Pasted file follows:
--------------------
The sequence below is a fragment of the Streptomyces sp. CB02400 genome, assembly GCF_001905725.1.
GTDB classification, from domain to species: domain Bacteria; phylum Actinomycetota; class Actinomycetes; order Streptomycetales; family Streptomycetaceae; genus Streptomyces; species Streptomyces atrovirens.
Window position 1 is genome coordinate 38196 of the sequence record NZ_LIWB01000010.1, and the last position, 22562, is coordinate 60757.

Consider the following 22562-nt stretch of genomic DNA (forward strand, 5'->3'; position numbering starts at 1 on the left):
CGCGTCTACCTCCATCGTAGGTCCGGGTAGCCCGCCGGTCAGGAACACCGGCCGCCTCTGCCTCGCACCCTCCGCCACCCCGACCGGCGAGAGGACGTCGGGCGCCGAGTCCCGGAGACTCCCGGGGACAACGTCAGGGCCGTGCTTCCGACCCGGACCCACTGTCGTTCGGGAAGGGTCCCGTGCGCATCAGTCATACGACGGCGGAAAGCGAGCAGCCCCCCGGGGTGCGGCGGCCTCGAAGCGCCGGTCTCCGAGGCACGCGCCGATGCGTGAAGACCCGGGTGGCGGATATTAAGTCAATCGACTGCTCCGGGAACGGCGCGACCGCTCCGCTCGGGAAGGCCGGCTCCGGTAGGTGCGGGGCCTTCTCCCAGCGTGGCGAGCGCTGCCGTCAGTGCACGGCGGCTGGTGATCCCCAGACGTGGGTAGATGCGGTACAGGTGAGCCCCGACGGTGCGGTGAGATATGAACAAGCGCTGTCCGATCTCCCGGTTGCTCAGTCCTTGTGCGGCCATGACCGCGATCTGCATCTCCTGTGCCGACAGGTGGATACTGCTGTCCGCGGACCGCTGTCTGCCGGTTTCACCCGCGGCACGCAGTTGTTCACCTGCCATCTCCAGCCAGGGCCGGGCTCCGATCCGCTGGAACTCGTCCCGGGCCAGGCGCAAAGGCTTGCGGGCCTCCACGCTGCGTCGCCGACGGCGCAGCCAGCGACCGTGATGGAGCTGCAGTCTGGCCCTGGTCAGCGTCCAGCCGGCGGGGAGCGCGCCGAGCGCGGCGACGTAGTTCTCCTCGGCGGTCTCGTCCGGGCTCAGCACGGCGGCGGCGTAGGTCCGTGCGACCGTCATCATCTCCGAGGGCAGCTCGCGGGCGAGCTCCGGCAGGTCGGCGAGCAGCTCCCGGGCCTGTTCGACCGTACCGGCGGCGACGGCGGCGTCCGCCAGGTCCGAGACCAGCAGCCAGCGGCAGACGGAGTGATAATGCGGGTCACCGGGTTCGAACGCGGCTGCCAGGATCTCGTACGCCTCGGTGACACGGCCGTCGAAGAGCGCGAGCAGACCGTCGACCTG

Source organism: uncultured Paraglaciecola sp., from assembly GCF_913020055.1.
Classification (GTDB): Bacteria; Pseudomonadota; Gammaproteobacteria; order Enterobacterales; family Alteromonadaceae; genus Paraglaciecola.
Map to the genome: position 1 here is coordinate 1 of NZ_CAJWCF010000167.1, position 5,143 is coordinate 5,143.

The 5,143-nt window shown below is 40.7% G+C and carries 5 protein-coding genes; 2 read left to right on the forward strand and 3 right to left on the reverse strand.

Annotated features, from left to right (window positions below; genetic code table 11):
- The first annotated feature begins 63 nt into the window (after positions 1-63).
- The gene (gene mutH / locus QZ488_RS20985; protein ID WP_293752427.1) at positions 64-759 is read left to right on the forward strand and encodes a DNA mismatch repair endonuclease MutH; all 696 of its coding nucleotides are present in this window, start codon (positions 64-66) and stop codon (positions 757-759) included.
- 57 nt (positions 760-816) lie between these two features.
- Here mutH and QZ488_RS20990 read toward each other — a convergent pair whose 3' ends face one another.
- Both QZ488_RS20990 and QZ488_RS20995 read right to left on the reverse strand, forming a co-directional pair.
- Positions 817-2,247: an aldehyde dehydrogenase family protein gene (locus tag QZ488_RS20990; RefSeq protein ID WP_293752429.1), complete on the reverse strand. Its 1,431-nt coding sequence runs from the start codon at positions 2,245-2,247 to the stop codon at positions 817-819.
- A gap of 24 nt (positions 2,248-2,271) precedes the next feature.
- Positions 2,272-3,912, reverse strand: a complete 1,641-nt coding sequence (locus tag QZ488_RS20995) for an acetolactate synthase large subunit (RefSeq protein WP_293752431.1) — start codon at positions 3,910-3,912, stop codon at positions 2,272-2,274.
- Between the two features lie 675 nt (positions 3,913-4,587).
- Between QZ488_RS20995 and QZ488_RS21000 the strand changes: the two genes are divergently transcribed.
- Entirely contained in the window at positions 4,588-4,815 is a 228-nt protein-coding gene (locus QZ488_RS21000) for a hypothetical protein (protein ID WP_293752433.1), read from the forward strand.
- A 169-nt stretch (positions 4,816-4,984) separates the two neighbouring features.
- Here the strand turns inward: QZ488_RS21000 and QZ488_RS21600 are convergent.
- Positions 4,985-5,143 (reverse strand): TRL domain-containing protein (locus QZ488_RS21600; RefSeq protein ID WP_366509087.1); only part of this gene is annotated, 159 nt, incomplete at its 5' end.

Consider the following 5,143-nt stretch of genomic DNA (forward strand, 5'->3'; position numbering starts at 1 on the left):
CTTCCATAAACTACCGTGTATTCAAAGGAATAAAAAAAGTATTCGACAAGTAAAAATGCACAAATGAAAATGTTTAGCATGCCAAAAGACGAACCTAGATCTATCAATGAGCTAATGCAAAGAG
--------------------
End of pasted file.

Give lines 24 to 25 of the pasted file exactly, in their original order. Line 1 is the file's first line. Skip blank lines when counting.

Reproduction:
- Positions 4,985-5,143 (reverse strand): TRL domain-containing protein (locus QZ488_RS21600; RefSeq protein ID WP_366509087.1); only part of this gene is annotated, 159 nt, incomplete at its 5' end.

Consider the following 5,143-nt stretch of genomic DNA (forward strand, 5'->3'; position numbering starts at 1 on the left):